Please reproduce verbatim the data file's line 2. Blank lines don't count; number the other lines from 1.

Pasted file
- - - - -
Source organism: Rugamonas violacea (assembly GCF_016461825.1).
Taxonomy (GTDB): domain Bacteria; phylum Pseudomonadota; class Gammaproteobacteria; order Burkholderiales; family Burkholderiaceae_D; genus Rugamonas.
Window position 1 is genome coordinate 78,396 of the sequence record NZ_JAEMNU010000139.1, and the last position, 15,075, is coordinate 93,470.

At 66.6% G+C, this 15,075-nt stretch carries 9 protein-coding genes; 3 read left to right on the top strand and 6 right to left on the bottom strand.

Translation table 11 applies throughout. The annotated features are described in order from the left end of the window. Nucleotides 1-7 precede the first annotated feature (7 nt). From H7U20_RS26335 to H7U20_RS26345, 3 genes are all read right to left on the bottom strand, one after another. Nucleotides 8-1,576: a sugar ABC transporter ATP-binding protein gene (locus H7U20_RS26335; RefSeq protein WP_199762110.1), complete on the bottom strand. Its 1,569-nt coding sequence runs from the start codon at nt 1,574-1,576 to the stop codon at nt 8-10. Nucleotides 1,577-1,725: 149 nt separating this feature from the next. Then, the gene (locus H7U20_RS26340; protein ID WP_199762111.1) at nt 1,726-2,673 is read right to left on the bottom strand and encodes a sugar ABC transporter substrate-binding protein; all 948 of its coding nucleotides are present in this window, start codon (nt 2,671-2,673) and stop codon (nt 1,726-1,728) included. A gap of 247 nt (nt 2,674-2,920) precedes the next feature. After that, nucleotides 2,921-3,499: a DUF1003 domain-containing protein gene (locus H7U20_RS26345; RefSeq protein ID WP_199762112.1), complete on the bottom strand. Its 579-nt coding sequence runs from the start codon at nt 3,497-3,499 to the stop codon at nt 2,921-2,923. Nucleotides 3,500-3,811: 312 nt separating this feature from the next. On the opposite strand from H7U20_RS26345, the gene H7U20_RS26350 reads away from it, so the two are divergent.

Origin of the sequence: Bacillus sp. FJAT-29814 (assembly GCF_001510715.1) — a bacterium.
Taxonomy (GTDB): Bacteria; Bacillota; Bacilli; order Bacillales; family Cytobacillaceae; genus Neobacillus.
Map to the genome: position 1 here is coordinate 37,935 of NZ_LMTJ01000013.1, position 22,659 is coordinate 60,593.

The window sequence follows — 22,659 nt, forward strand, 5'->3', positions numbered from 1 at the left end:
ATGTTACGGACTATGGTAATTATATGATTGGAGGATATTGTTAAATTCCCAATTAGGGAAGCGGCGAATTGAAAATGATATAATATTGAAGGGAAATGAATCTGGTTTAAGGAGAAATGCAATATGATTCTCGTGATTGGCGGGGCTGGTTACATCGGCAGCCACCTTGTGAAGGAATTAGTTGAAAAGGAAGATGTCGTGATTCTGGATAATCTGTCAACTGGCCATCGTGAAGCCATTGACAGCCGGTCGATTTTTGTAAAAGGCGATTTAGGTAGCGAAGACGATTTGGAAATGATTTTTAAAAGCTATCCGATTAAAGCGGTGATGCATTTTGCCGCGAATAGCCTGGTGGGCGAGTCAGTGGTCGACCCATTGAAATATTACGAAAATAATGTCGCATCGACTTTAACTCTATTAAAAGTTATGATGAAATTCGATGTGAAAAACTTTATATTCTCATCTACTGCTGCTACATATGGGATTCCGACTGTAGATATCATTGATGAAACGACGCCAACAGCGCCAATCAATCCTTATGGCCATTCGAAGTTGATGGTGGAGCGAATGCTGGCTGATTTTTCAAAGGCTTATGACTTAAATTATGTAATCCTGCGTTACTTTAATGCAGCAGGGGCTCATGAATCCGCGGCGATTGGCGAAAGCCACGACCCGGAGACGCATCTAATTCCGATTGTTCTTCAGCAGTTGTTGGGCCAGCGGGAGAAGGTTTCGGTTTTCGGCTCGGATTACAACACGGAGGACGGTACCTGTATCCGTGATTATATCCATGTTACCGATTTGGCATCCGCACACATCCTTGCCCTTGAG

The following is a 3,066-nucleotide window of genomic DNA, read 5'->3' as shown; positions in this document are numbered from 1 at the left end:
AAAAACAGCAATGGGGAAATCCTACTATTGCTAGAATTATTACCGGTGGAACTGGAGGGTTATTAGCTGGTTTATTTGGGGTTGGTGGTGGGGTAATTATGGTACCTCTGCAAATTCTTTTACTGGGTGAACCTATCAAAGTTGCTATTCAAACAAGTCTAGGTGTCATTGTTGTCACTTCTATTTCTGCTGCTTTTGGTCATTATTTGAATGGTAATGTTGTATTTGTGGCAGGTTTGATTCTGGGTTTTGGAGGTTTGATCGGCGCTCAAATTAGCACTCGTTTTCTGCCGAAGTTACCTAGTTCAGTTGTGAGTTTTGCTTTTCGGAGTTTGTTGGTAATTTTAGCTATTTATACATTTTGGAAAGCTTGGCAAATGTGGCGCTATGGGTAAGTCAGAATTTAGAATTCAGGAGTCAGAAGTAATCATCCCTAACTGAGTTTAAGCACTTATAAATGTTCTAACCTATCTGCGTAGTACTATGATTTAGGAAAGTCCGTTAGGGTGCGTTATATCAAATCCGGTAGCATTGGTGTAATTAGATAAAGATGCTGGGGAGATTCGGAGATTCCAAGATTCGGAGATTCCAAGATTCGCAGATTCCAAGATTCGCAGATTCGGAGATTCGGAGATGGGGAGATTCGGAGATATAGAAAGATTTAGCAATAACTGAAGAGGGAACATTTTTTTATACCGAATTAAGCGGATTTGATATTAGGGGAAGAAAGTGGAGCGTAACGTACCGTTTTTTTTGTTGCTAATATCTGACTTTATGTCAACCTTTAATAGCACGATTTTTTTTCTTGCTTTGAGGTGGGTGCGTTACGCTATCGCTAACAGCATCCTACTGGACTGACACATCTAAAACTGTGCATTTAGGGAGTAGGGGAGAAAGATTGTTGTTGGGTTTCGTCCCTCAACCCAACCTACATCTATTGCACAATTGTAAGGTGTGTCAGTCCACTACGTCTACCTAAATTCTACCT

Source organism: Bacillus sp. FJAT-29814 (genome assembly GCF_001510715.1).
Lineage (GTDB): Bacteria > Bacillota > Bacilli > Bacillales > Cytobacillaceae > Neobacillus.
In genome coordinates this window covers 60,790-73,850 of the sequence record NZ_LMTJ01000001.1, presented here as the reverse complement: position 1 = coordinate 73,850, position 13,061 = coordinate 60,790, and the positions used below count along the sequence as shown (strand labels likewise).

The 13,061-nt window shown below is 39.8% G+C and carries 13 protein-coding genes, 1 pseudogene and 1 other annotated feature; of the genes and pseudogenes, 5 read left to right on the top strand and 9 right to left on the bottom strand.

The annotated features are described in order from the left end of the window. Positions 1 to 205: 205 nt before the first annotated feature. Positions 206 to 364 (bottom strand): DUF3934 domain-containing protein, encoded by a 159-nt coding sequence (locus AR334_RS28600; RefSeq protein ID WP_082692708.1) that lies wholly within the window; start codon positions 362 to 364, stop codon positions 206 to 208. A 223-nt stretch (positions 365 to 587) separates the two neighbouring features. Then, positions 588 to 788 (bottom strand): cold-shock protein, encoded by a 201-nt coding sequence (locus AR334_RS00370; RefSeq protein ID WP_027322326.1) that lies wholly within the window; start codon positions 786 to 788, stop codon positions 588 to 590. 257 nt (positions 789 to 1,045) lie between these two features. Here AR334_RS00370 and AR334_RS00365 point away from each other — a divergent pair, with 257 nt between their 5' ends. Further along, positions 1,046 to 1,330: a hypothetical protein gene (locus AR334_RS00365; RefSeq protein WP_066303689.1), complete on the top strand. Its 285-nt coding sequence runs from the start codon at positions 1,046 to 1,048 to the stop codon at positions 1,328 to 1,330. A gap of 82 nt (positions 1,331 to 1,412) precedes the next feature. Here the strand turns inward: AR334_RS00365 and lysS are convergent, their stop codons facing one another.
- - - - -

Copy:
Taxonomy (GTDB): domain Bacteria; phylum Pseudomonadota; class Gammaproteobacteria; order Burkholderiales; family Burkholderiaceae_D; genus Rugamonas.